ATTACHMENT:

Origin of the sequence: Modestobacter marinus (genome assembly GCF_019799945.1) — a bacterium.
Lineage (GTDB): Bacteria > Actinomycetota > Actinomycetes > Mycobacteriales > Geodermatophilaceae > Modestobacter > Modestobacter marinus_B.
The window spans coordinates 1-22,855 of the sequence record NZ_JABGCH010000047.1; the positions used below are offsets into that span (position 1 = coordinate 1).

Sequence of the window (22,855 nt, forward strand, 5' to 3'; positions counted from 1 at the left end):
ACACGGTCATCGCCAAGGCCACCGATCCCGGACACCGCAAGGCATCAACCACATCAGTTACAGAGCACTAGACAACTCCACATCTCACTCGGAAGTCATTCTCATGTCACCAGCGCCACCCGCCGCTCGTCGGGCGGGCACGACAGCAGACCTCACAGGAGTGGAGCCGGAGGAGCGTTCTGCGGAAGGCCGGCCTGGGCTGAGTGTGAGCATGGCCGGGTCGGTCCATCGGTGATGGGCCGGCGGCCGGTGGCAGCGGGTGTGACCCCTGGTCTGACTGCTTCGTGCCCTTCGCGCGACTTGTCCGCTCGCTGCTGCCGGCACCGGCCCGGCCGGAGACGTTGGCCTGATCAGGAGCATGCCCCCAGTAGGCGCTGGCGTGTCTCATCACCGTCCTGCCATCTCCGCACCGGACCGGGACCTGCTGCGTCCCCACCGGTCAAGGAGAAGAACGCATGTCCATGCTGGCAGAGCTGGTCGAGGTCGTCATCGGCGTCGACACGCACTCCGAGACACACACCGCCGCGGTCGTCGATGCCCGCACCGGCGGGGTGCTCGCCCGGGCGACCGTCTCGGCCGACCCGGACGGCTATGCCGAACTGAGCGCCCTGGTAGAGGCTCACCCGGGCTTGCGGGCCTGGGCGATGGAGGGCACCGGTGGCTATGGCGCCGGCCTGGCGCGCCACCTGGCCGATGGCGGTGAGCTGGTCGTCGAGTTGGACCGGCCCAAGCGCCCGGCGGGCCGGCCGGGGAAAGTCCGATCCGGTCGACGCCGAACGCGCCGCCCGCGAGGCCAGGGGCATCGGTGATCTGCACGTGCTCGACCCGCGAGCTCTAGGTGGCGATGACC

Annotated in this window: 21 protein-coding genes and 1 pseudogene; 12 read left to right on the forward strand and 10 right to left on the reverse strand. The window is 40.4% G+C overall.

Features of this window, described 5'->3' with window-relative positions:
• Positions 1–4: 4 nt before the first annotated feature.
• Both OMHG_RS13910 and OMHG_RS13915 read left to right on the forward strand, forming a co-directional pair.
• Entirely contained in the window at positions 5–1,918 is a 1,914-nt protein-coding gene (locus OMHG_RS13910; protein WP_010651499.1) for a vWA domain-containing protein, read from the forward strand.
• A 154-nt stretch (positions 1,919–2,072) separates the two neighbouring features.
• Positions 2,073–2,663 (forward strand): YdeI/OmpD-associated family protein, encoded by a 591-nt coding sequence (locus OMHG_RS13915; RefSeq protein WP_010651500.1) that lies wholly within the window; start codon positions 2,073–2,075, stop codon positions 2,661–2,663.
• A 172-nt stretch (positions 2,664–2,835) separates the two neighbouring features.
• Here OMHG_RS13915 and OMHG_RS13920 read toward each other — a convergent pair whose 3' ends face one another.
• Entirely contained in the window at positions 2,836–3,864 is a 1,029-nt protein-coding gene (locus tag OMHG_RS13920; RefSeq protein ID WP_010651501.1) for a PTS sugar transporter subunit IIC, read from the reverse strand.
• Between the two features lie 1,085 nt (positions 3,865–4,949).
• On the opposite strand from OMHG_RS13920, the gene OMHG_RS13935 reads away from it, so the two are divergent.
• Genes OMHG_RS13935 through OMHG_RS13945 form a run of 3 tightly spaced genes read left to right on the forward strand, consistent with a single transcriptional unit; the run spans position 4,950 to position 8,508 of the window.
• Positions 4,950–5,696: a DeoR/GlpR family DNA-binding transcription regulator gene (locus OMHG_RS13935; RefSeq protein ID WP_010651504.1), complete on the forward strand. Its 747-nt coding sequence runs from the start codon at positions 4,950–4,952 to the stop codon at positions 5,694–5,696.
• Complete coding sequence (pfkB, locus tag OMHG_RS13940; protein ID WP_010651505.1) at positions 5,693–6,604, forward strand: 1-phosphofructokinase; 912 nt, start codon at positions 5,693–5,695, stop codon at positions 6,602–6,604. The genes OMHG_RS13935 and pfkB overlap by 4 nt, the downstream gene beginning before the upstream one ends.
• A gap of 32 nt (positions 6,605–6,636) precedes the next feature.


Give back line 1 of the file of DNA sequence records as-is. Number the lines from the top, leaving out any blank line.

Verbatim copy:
Origin of the sequence: Modestobacter marinus (genome assembly GCF_019799945.1) — a bacterium.